During operation, the processor 150 loads and executes one or more programs, algorithms and rules embodied as instructions and applications 160 contained within the memory 152 and, as such, controls the general operation of the control module 104 as well as the system 102. With specific reference to the processes and tasks described herein, the processor 150 loads the program 162, thereby being uniquely programmed with the novel auto-throttle inner loop control algorithm. Moving now to FIG. 2, and with continuing reference to FIG. 1, operation and performance of the system 102 are described.

A Potential Flight Path Angle (PFPA) represents the flight path angle that could be maintained at the current airspeed. It can be defined, using small angle approximation, as shown in Eq. 1, below:

PFPA = FPA + ( 180 π ) a FPA g ( 1 )

Where FPA is the Flight Path Angle of the aircraft, aFPA is the acceleration/deceleration along the flight path trajectory (also referred to as a flight path vector), and g is the acceleration due to gravity. Since the difference between the PFPA and the aircraft's fight path angle (FPA) represents current acceleration/deceleration, the difference between the PFPA and the aircraft's fight path angle (FPA) is an indicator that provides a simple frame of reference to the pilot to manually control the aircraft's airspeed or move the aircraft to a desired airspeed at a predetermined acceleration/deceleration.

The increased use of flight path acceleration cues, like the PFPA, to manually control speed on aircraft has made way to guidance cues that provide thrust and speed control commands on this axis of control. Embodiments of an enhanced flight guidance system providing thrust guidance (such as co-submitted provisional application, “SYSTEMS AND METHODS FOR PROVIDING THRUST GUIDANCE RELATED TO FLIGHT PATH ANGLE”), provide a similar role to aircraft having auto-flight functions, by providing an outer loop control function of the overall auto-pilot system. As specifically mentioned in the co-submitted provisional application, when the thrust director cue is used to provide potential flight path acceleration targets (PFPAcmds) as an outer loop control function to an overall auto-throttle 116 system, it may be desirable to employ an inner loop auto-throttle to manage the control of the throttle 116 to achieve the flight path acceleration targets PFPAcmds embodied in the thrust director cue. Exemplary embodiments of solution to this technical problem are provided, in which an auto-throttle inner loop control algorithm receives the flight path acceleration targets and generates delta-throttle controls therefrom. As described below, the proposed auto-throttle inner loop control algorithm only requires proper conversion of a target acceleration or target speed at the flight path angle to an equivalent flight path acceleration.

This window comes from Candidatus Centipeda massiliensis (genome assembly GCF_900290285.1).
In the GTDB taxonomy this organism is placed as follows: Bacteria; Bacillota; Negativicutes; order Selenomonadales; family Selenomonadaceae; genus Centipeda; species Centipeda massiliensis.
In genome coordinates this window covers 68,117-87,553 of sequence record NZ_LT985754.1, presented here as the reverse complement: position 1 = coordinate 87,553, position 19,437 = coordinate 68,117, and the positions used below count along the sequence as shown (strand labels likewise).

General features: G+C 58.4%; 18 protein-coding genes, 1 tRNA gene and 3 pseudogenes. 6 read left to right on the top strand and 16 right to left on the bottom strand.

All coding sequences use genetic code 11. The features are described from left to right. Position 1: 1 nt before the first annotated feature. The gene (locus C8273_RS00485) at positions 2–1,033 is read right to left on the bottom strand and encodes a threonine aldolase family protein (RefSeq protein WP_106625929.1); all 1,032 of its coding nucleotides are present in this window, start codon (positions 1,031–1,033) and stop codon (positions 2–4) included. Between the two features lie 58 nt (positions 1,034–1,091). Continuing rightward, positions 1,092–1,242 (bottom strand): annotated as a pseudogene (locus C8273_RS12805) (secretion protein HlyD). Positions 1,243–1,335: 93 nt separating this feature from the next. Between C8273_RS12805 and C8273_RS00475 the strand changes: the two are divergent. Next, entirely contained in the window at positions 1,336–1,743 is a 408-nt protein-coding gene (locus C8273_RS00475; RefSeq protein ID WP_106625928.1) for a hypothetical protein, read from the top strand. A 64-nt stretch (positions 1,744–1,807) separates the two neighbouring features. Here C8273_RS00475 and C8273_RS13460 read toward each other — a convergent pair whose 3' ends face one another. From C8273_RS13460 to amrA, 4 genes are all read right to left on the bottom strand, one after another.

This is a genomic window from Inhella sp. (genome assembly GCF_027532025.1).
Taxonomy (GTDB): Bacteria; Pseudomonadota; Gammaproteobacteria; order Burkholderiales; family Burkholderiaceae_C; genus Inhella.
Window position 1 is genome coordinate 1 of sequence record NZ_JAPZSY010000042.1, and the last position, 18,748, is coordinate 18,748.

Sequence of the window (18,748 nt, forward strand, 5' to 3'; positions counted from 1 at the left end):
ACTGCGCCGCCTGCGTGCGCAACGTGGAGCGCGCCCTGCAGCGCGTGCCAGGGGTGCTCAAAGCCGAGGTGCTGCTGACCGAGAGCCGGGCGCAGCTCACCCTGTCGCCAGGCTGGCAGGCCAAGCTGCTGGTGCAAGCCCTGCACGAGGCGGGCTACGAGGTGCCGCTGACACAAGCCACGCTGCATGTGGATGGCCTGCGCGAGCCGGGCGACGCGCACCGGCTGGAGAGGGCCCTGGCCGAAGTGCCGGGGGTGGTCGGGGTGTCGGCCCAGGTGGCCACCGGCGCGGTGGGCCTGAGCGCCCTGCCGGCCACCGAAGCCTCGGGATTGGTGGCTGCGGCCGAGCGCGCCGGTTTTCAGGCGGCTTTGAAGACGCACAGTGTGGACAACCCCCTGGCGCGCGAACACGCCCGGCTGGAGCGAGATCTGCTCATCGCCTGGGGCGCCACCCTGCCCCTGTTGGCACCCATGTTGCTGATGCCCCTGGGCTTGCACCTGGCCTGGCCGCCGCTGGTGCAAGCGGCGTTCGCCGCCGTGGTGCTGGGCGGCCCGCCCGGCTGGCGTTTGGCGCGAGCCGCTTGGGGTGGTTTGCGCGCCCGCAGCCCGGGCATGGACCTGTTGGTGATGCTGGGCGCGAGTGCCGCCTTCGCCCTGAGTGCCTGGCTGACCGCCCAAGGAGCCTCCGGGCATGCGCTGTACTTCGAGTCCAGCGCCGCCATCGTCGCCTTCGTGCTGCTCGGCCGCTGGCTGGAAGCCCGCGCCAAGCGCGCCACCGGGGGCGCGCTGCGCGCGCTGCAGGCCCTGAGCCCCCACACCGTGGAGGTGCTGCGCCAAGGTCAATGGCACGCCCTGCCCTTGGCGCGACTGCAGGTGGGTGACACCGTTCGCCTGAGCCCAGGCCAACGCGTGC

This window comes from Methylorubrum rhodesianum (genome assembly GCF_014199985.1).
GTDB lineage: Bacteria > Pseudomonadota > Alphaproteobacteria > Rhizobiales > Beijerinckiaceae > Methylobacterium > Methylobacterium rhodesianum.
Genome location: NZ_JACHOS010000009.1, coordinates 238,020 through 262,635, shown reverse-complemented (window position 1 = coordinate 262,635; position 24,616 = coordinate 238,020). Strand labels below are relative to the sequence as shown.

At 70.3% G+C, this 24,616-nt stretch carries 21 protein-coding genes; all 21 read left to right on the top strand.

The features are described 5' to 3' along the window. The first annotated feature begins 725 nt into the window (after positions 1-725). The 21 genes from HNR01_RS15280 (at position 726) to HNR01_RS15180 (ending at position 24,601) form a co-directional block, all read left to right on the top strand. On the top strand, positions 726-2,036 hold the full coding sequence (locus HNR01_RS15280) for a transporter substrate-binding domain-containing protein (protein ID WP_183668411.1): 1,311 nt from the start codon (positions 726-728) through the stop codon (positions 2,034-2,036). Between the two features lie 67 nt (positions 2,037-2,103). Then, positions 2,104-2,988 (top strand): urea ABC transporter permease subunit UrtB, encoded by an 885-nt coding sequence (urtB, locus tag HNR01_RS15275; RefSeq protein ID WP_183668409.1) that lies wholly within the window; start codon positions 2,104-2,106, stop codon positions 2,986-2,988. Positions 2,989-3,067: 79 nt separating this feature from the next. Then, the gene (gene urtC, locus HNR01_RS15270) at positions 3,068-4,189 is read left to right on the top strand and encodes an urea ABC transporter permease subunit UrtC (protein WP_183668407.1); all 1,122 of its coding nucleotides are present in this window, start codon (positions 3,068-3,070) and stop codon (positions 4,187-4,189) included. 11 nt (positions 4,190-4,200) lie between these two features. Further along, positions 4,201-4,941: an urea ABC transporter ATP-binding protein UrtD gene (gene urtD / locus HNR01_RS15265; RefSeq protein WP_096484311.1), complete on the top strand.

In FIG. 2, the data flow diagram 200 for the proposed inner loop auto-throttle control algorithm is shown. In an embodiment, it receives an input that is acceleration. The input engine power target thrust acceleration command, PFPAcmd, is defined as a function of a flight path acceleration (FPA). As mentioned, the source of the PFPAcmd may be either an outer loop controller that tracks speed or thrust, or a manual interface to the pilot. Operator 212 generates an angle output, which is an error on a potential flight path angle (PFPA) using the target thrust acceleration command, PFPAcmd and the aircraft potential flight path angle (PFPA). The error on the potential flight path angle is an input into process 202.

Process 202 is essentially a unit converter. Process 202 translates the angle into equivalent acceleration; i.e., PFPA angle to flight path angle acceleration, denoted FPA acceleration 203. Translation at process 202 uses Eq. 1, solves for aFPA. The control law algorithm embodied in the data flow diagram 200 converts aFPA into a desired delta-throttle command, denoted throttle rate TLA_ratecmd 214.

Maintaining a target flight path acceleration by adjusting a current throttle level angle (TLA), as only a function of flight path acceleration error (i.e., at 203), as available solutions often attempt, can result in an inner loop auto-throttle response that is just reactionary, and not capable of anticipating throttle adjustments during maneuvers, configuration changes, engine spool effects or non-linearities of the throttle-to-engine response. The technical solution provided by the inner loop auto-throttle control algorithm advantageously employs several compensation processes to adjust FPA acceleration 203 in the creation of the desired TLA_ratecmd 214.

When a turn is initiated or when the aircraft configuration is changed, the drag of the aircraft is affected, thus requiring adjustment to the thrust (T) being applied to maintain the flight path acceleration (FPA). Accordingly, the delta drag compensation process 204 estimates the amount of delta drag that will occur when either the aircraft configuration changes, and during a maneuver on another axis (i.e. roll, flight path). The delta drag compensation process 204 uses inputs such as the real time settings for flaps, gear handles, and the Flight Director Commands (when applicable), and responsive thereto, adds an additional acceleration request (first adjustment) to the FPA acceleration 203 to offset/cancel the impact of the configuration changes and/or maneuvers, and minimize the potential of a transient on the desired potential flight path.